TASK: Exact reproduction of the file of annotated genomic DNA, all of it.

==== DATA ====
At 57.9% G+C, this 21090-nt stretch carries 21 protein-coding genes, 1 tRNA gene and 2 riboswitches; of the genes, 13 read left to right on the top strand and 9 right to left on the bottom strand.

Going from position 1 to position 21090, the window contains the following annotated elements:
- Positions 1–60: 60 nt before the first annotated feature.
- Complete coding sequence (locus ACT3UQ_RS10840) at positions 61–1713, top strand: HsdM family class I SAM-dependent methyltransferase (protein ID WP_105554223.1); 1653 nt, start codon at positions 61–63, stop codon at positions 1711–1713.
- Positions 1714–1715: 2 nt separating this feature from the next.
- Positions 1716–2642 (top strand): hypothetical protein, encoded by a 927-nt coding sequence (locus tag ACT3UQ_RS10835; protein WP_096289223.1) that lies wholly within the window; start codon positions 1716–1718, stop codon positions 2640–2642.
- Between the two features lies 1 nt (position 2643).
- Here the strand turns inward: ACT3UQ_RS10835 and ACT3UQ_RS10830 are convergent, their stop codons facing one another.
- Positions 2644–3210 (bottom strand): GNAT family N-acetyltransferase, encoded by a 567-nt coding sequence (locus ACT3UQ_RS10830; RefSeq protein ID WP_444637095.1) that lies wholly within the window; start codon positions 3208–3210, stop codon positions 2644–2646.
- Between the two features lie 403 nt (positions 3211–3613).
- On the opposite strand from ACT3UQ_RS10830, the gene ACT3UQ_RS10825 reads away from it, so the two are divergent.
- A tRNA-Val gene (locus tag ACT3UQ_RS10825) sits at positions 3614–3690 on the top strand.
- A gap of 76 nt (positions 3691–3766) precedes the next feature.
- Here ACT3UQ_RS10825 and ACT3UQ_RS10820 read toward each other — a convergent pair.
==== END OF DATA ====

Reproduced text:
At 57.9% G+C, this 21090-nt stretch carries 21 protein-coding genes, 1 tRNA gene and 2 riboswitches; of the genes, 13 read left to right on the top strand and 9 right to left on the bottom strand.

Going from position 1 to position 21090, the window contains the following annotated elements:
- Positions 1–60: 60 nt before the first annotated feature.
- Complete coding sequence (locus ACT3UQ_RS10840) at positions 61–1713, top strand: HsdM family class I SAM-dependent methyltransferase (protein ID WP_105554223.1); 1653 nt, start codon at positions 61–63, stop codon at positions 1711–1713.
- Positions 1714–1715: 2 nt separating this feature from the next.
- Positions 1716–2642 (top strand): hypothetical protein, encoded by a 927-nt coding sequence (locus tag ACT3UQ_RS10835; protein WP_096289223.1) that lies wholly within the window; start codon positions 1716–1718, stop codon positions 2640–2642.
- Between the two features lies 1 nt (position 2643).
- Here the strand turns inward: ACT3UQ_RS10835 and ACT3UQ_RS10830 are convergent, their stop codons facing one another.
- Positions 2644–3210 (bottom strand): GNAT family N-acetyltransferase, encoded by a 567-nt coding sequence (locus ACT3UQ_RS10830; RefSeq protein ID WP_444637095.1) that lies wholly within the window; start codon positions 3208–3210, stop codon positions 2644–2646.
- Between the two features lie 403 nt (positions 3211–3613).
- On the opposite strand from ACT3UQ_RS10830, the gene ACT3UQ_RS10825 reads away from it, so the two are divergent.
- A tRNA-Val gene (locus tag ACT3UQ_RS10825) sits at positions 3614–3690 on the top strand.
- A gap of 76 nt (positions 3691–3766) precedes the next feature.
- Here ACT3UQ_RS10825 and ACT3UQ_RS10820 read toward each other — a convergent pair.